I have one question: will Rubin, Crittenden, and Bushnell be given a pass by regulators and Congress after this extremely incriminating testimony from Mr. Bowen?

I have one comment: although Bowen’s statistic of 60% does not necessarily mean that all those mortgages were fraudulently underwritten, that statistic should send shock waves across America as to the depth of underlying problems in our housing industry today.

Garbage in, garbage out . . . and the American taxpayers are left to pick up the tab!!

Speaking of garbage . . . thanks a lot, Bob.

LD

  • Fred

    Another Citi blunder that gets no press. We refinanced from a 30 year fixed to a 15 year fixed back in 2004-2005 when rates hit their lows. 0ur original mortgagor was unwilling to write the mortgage and retain it in it’s portfolio because it expected rates to rise. Citi was glad to take on the business and has been under-water on our mortgage until only very recently. The mortgage was not high risk nor have we ever missed a payment.

  • GIGO

    You are absolutely on the right track if you consider it Mortgage Fraud when Citi KNEW what they were doing buying loans in the Blind from shoddy correspondent lenders, and selling defective loans to their Investors. Of course they could say they didn’t know, but Mr. Bowen has proof otherwise.

  • George

    Rates are going up now. That will eventually stop anyone from buying homes. Those that need to be indicted include anyone who either received anything from Freddie, Fannie etc. including help with a mortgage, money, donations to their campaigns. On top of that if it were up to me I would look at every one holding an office in Washington. Everyone!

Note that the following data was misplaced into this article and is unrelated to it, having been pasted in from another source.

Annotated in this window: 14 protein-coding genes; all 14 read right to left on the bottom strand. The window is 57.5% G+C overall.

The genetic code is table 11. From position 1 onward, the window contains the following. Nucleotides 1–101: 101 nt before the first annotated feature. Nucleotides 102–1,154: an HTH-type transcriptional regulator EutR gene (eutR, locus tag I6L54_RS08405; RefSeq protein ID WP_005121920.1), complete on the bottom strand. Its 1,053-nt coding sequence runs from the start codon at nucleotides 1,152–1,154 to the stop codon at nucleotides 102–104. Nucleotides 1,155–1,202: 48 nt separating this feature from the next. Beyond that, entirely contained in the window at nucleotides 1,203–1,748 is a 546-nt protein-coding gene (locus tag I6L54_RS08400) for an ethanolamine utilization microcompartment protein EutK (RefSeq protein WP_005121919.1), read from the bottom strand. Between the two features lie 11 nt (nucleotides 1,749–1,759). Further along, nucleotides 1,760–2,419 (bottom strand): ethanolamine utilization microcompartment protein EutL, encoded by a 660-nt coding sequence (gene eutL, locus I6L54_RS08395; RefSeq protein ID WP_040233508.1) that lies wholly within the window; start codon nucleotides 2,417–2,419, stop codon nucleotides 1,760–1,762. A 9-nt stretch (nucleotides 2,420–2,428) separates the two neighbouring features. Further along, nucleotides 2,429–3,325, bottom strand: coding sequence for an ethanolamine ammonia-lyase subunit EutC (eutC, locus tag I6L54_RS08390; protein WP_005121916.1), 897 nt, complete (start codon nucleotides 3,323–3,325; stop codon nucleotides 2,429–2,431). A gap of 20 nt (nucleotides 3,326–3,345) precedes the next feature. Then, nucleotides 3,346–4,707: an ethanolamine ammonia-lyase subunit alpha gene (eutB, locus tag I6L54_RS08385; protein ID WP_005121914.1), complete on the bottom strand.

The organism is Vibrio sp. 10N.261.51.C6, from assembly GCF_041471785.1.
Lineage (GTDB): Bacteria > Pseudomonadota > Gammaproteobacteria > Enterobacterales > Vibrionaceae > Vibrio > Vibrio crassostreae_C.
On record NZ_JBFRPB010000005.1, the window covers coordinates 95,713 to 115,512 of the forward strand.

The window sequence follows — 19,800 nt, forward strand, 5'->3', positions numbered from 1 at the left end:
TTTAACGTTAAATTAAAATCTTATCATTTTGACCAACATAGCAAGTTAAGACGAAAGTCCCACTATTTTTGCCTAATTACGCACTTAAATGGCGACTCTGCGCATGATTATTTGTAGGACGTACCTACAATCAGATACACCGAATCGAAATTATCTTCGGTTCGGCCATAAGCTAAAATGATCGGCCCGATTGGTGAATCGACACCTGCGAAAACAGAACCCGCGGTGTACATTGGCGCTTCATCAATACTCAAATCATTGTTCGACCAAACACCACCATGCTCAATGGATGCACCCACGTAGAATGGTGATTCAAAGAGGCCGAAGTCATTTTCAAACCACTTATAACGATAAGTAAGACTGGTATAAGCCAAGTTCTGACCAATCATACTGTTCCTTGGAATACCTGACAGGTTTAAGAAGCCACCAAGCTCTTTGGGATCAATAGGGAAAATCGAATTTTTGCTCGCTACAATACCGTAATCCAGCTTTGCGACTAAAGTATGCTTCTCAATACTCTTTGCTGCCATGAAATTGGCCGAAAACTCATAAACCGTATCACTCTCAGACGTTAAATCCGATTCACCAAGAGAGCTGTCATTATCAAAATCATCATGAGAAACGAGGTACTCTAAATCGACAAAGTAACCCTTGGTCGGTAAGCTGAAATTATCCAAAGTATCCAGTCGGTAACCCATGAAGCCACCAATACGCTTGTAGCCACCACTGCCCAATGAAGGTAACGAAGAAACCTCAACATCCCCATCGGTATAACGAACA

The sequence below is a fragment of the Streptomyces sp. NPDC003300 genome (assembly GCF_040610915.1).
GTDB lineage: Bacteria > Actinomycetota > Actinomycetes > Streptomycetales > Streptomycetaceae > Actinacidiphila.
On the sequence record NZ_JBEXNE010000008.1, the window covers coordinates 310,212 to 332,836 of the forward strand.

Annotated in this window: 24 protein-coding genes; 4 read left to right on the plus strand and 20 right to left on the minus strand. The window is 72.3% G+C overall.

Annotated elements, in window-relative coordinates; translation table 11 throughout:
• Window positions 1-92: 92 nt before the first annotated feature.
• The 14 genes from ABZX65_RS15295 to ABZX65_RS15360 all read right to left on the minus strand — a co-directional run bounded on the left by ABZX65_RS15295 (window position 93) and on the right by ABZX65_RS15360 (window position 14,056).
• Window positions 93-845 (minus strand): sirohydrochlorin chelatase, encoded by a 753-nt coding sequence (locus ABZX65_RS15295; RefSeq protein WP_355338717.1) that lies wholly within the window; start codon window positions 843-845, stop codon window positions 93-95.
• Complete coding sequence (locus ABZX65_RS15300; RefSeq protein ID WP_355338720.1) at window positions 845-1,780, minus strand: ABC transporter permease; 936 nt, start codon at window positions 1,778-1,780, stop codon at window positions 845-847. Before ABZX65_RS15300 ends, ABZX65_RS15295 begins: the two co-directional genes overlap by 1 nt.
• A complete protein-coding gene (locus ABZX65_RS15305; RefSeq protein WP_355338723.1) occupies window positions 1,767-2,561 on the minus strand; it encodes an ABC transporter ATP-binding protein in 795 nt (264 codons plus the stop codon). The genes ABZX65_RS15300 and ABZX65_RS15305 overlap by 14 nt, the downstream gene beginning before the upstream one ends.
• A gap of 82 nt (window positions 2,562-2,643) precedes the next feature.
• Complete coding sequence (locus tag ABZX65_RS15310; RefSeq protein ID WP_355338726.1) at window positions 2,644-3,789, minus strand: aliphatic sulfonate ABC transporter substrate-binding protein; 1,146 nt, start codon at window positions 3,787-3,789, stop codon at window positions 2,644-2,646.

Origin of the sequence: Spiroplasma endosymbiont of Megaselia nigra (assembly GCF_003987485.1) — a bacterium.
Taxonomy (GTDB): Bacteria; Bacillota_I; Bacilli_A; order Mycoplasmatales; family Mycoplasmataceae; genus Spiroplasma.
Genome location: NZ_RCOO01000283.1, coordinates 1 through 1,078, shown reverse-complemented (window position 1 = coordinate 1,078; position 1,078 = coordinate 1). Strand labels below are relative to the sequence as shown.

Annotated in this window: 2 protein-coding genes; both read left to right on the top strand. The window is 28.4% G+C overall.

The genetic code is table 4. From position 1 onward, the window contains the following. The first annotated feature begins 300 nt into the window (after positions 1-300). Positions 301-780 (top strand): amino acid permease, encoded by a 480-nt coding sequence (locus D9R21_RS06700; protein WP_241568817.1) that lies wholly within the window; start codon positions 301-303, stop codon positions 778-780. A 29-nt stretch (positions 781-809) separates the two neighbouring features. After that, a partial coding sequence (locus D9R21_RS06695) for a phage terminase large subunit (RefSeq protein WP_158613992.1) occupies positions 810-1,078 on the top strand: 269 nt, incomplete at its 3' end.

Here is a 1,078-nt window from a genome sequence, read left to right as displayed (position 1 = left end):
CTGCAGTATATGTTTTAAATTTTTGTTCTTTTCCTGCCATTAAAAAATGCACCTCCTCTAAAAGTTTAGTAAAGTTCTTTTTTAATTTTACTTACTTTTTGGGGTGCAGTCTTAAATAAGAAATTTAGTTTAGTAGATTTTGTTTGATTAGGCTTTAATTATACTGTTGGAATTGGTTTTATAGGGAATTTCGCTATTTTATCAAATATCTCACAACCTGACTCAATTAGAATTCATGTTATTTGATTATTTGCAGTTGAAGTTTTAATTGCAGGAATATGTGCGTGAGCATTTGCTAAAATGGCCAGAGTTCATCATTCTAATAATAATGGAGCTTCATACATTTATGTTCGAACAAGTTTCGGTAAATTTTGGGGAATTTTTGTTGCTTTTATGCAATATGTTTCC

• Barry Marcus

    Based on Bowen’s testimony, Rubin should be prosecuted for fraud: (a) He knew that the subprime mortgages that Citi collateralized and sold to investors were rated AAA solely because Citi bought the rating (from S&P, Fitch and Moody); (b) He knew that the mortgages did not meet the Citi underwriting standards (60% in 2006 and 80% in 2007); (c) He knew that Citi represented and warranted to the investors who bought the garbage securities that the CDOs did meet Citi underwriting standards; and (d) He personally received over $100 million from Citi, presumably to insure that the Fed regulators did not interfere with Citi’s lucrative fraud. If Rubin did not already know about Citi’s fraudulent practices before, he certainly knew about it when Bowen pointed it out to him in 2006 and requested an internal investigation. The SEC should have prosecuted Citi’s management for securities fraud and Rubin should be investigated for perjury based on his testimony before Congress. In retrospect it seems clear that Citi hired Rubin because of his connections to the administrative agencies that regulated Citi (i.e. Treasury Dept., Fed. Reserve, SEC) and influential members of Congress which should have been exercising oversight over the agencies. (Rubin’s close associate Larry Summers was Sec. of Treasury and Greenspan was head of Fed.) The earlier testimony of the presidents of the rating agencies clearly showed that they, in effect, sold the AAA rating to Citi, knowing that the rating was fraudulent.